Mayor Duterte has a bigger job in peace and order outside of his immediate Davao City area. He was presidential assistant on criminality for Mindanao under Gloria Macapagal Arroyo. He continues as the chairman of the Regional Peace and Order Council for the Davao provinces today.

He says his sympathies are with the grievances of the NPA, for he is always with the poor. But he draws the line on the issue of armed conflict.

The NPA incursions have moved to the other Davao provinces. Mayor Duterte says he can move freely, is respected and feels he is safe when he encounters with them and their demands. The NPAs seek him and want to deal with him directly. He continues to believe the NPAs represent an organized group that should be dealt with in full through negotiation.

BBL and the nation. With respect to the Muslim rebellion and the BBL (BangsaMoro Basic Law), Mayor Duterte starts with the statement of President Aquino that if the BBL is not approved, we might as well count body bags. He insists there is an open and peaceful option for all.

The BBL, he says, will fail the test of constitutionality. The nation cannot confer privileges to one group of Filipinos (the Bangsa Moro) without giving the same to the rest of the nation.

The “federal” option will give equal privileges to other sub-states in the nation. They will have greater autonomy and responsibility and inherit potentials for growth.

Development issues. When it comes to national development issues, mayor Duterte takes a practical approach, but is less grounded on their full rationale.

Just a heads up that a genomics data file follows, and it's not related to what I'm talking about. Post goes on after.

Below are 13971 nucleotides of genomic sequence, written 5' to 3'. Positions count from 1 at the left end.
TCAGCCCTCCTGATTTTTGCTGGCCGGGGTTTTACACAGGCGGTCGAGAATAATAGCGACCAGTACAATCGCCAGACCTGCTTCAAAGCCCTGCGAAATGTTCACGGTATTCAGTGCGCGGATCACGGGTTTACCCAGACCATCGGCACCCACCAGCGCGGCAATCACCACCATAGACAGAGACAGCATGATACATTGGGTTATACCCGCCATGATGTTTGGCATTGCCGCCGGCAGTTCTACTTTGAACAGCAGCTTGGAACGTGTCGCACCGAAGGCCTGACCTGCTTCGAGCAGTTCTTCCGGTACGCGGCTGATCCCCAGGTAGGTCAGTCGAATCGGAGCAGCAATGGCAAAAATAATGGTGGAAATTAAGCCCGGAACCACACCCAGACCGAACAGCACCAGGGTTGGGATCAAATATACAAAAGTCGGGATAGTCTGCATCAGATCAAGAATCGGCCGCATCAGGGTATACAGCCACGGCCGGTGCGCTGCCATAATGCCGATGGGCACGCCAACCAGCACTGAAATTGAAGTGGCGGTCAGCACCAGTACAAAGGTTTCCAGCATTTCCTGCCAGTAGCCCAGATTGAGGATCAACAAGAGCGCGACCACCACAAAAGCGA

When he was newly elected as mayor, he told Chito (Jesus V.) Ayala, one of the leading businessmen of Davao then, the latter should take care of his business but as mayor, he (Duterte) would take care of the criminals.

On national economic issues, he is much less knowledgeable. But he keeps a pragmatic approach to the problem at hand.

For instance, he requires permits to do businesses be approved as quickly as possible, within 72 hours. Any delays were to be explained to the mayor’s office. This led to expeditious processing and approval of most business permits and reduced discretion among bureaucrats.

He over-rode the environmental objections against coal-powered electricity generating plants and approved the request of Aboitiz Power to build one such plant. That is just recently an added generating capacity for Mindanao which is short of energy.

He said he favors large scale mining, not like that in Diwalwal (in Compostela Valley province) where small-scale mining led to high social costs, pollution of the environment and corruption by policemen who allowed miners. He believes the Australians have found a way to minimize costs through large-scale mining.

I asked him about his views on restrictions to foreign capital in the constitution. Not seeming to be fully informed on this, I tried to explain the reasons behind the proposals.

He said: “This is a changing world, with changing needs for the people. We will get nowhere if we do not reform.” I do not know whether he agreed or understood me. But he added. “That was why I embraced the efforts of President Fidel Ramos to encourage family planning